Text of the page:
A staff writer for The New Yorker, Ariel Levy describes her beat as “women who are too much.
“Quiet Days in Malibu” is the first piece of literary non-fiction I’ve covered in this series. This choice is intentional. The personal essay as a form is easily overlooked in the pantheon of literature in part, I think, because of its sobriety.
I read much of Shirley Jackson’s memoir of raising four children, Life Among the Savages (1952), on a weekend when I was caring for three children. For a brief stretch—maybe five pages—we achieved a fragile equilibrium and they were all attached to me as I read.
Abandon me. The title is a straight-faced challenge. To her lover who she fears will. To two fathers who already have. To the reader who’s embarking on this story with her. Abandon me. Do the worst thing to me I can imagine. And I will save myself with story.
Being a lover of food and memoirs, I have a dream of living in a foreign country, especially in Europe, for a year and writing about its food customs.
Some writers that I know are at times so unsure of whether a story is theirs to tell that they will shelve a project for years at a time, waiting for some kind of permission to be granted, or for forgiveness, or for a death. But sometimes those things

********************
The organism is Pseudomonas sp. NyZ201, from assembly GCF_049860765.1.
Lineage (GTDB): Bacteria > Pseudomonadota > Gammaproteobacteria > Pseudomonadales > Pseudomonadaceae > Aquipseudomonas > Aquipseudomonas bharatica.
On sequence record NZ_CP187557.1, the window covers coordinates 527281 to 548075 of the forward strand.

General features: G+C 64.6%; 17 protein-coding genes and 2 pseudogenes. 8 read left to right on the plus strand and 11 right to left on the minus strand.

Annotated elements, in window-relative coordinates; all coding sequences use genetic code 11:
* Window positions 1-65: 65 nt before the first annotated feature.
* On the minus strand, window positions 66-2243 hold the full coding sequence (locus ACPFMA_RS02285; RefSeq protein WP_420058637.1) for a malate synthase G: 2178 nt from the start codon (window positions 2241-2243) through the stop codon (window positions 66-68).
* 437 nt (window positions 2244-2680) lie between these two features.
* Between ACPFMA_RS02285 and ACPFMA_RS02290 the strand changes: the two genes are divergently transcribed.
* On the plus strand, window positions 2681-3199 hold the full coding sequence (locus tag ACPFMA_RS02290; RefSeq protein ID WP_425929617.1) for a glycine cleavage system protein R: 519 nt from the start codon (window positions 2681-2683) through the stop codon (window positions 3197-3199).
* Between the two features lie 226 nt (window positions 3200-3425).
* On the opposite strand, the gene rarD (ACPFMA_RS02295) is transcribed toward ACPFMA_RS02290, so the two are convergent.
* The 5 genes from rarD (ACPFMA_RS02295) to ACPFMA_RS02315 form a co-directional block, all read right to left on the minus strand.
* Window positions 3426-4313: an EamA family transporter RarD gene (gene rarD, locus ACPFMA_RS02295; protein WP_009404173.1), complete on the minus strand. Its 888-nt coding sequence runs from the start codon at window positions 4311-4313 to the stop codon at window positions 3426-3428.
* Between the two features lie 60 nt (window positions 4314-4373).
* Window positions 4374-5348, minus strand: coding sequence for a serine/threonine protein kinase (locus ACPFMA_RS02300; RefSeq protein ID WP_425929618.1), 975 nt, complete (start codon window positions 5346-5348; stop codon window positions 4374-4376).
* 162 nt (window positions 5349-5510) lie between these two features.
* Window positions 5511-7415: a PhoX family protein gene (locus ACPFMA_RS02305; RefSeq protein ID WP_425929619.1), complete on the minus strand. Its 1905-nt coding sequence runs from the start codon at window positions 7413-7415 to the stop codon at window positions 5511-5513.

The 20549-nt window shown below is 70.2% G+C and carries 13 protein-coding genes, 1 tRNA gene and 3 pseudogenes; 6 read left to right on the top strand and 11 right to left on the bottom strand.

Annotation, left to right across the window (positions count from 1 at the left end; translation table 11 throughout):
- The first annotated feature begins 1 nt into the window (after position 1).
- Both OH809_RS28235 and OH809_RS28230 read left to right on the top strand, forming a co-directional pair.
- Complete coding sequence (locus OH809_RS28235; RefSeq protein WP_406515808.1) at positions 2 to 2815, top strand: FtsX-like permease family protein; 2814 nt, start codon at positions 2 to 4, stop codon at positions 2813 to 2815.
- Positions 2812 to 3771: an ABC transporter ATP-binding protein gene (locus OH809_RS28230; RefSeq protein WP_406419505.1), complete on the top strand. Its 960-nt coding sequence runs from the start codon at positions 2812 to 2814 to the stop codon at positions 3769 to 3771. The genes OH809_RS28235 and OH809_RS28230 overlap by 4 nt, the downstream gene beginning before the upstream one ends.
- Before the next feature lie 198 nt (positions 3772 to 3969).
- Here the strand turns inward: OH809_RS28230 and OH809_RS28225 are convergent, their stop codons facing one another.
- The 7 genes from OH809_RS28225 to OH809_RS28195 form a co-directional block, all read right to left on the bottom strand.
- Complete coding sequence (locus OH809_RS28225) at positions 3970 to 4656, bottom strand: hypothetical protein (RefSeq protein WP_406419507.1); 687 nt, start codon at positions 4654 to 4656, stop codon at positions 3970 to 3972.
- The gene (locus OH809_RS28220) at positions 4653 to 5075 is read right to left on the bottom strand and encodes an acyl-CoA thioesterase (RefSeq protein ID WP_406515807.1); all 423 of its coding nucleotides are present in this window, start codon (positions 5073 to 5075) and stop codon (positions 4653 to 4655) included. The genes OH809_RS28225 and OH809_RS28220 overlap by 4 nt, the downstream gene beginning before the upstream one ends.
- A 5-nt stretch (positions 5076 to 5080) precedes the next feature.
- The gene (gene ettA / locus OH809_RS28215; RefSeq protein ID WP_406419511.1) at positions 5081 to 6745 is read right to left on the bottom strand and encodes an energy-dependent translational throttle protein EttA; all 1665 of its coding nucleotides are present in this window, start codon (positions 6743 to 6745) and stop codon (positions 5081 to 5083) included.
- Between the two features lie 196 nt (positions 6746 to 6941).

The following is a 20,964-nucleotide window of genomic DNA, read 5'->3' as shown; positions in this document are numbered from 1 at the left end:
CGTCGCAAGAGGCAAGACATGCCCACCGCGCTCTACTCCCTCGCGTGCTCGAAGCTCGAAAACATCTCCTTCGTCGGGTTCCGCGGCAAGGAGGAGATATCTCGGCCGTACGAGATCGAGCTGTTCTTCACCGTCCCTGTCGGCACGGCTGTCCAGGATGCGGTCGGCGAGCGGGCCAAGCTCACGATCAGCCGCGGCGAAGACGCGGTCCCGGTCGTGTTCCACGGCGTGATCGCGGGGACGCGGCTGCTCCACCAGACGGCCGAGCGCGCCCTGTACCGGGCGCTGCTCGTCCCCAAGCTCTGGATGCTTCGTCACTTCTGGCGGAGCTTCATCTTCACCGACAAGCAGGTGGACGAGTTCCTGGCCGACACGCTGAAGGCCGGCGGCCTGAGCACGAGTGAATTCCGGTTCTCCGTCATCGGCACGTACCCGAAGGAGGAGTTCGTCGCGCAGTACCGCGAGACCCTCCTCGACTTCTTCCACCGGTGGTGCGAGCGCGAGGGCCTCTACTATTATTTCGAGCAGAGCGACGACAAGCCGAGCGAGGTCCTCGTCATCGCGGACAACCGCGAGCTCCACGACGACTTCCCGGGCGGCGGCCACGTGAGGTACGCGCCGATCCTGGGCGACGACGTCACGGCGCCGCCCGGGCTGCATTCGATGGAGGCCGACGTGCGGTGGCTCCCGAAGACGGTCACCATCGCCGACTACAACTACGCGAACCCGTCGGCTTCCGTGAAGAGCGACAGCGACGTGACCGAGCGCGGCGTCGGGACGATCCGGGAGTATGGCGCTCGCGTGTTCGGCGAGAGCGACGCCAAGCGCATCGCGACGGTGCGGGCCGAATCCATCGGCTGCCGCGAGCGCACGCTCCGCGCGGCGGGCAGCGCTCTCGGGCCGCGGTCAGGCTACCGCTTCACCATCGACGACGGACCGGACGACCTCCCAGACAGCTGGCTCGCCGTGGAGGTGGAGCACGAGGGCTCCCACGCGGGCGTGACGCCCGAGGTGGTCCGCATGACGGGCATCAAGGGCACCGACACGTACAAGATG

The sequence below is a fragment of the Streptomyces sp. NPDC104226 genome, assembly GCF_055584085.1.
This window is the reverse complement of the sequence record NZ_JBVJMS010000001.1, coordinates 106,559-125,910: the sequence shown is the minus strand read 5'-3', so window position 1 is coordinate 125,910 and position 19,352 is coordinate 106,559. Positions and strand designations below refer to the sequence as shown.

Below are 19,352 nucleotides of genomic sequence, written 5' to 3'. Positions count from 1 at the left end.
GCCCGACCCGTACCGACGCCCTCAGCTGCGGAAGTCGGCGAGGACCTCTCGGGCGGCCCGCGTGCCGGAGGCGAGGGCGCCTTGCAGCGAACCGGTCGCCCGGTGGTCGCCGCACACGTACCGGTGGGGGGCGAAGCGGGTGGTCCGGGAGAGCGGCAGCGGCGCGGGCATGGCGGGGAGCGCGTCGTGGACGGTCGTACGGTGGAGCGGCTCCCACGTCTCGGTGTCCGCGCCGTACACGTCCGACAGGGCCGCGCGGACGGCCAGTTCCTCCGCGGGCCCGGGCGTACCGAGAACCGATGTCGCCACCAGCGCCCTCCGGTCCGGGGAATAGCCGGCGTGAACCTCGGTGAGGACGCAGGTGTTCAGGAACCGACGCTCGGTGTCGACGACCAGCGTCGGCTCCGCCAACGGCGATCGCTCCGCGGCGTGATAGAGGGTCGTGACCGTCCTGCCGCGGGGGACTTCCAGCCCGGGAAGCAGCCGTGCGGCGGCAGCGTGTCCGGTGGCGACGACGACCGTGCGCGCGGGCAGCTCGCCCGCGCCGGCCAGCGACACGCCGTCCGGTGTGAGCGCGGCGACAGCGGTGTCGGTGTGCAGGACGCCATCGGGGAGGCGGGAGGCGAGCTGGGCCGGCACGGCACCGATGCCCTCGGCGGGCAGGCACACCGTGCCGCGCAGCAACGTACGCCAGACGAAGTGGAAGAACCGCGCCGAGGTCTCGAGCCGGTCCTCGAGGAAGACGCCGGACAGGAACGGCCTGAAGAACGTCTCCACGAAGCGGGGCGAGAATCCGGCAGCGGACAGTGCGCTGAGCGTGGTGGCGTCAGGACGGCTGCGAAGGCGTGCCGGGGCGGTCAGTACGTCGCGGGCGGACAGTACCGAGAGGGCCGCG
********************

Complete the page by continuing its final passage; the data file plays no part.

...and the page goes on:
Fasten your seat belts. Andrew Miller’s alternative lit style is about to take you on a bumpy ride. His memoir in essays, IF ONLY THE NAMES WERE CHANGED, vacillates between hyper-masculine and tender in terrain that traverses parental concerns about raising a daughter, drug and alcohol abuse, and how
Through his words, the writer calls for change. He transforms traumatic experience from a state of helpless victimhood into one of empowered transcendence.
Caldwell’s memoir is a deep exploration into how human and human-animal connections can heal us from traumatic experiences.
Depicting his time as a “patient” in the ex-gay therapy program known as Love in Action (LIA), Garrard Conley’s Boy Erased opens in a way that reminds me, eerily, of Margaret Atwood’s The Handmaid’s Tale.